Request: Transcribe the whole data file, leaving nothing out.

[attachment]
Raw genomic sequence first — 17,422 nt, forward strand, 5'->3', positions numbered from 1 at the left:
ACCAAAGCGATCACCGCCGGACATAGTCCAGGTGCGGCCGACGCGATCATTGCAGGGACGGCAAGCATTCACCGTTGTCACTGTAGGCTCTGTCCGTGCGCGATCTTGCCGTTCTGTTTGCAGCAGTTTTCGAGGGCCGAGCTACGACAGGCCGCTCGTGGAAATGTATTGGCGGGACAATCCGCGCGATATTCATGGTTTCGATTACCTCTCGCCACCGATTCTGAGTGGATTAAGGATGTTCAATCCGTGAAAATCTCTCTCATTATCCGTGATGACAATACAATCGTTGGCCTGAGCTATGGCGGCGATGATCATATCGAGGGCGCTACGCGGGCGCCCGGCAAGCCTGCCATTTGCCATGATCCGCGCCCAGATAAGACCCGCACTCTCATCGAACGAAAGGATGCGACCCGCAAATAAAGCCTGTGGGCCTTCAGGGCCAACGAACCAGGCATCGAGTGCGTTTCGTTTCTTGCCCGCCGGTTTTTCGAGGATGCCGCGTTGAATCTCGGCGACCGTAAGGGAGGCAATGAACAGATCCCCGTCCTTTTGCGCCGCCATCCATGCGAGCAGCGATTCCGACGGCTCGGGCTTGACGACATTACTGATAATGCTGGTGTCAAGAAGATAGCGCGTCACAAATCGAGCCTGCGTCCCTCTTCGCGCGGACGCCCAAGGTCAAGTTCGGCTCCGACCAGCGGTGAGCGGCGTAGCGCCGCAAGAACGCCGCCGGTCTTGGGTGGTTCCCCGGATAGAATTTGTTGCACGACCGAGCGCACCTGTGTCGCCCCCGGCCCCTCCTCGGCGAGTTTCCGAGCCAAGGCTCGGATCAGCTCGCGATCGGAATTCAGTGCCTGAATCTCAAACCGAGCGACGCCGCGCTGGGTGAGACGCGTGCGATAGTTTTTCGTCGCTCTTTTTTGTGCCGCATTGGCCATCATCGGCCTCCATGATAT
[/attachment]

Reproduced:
Raw genomic sequence first — 17,422 nt, forward strand, 5'->3', positions numbered from 1 at the left:
ACCAAAGCGATCACCGCCGGACATAGTCCAGGTGCGGCCGACGCGATCATTGCAGGGACGGCAAGCATTCACCGTTGTCACTGTAGGCTCTGTCCGTGCGCGATCTTGCCGTTCTGTTTGCAGCAGTTTTCGAGGGCCGAGCTACGACAGGCCGCTCGTGGAAATGTATTGGCGGGACAATCCGCGCGATATTCATGGTTTCGATTACCTCTCGCCACCGATTCTGAGTGGATTAAGGATGTTCAATCCGTGAAAATCTCTCTCATTATCCGTGATGACAATACAATCGTTGGCCTGAGCTATGGCGGCGATGATCATATCGAGGGCGCTACGCGGGCGCCCGGCAAGCCTGCCATTTGCCATGATCCGCGCCCAGATAAGACCCGCACTCTCATCGAACGAAAGGATGCGACCCGCAAATAAAGCCTGTGGGCCTTCAGGGCCAACGAACCAGGCATCGAGTGCGTTTCGTTTCTTGCCCGCCGGTTTTTCGAGGATGCCGCGTTGAATCTCGGCGACCGTAAGGGAGGCAATGAACAGATCCCCGTCCTTTTGCGCCGCCATCCATGCGAGCAGCGATTCCGACGGCTCGGGCTTGACGACATTACTGATAATGCTGGTGTCAAGAAGATAGCGCGTCACAAATCGAGCCTGCGTCCCTCTTCGCGCGGACGCCCAAGGTCAAGTTCGGCTCCGACCAGCGGTGAGCGGCGTAGCGCCGCAAGAACGCCGCCGGTCTTGGGTGGTTCCCCGGATAGAATTTGTTGCACGACCGAGCGCACCTGTGTCGCCCCCGGCCCCTCCTCGGCGAGTTTCCGAGCCAAGGCTCGGATCAGCTCGCGATCGGAATTCAGTGCCTGAATCTCAAACCGAGCGACGCCGCGCTGGGTGAGACGCGTGCGATAGTTTTTCGTCGCTCTTTTTTGTGCCGCATTGGCCATCATCGGCCTCCATGATAT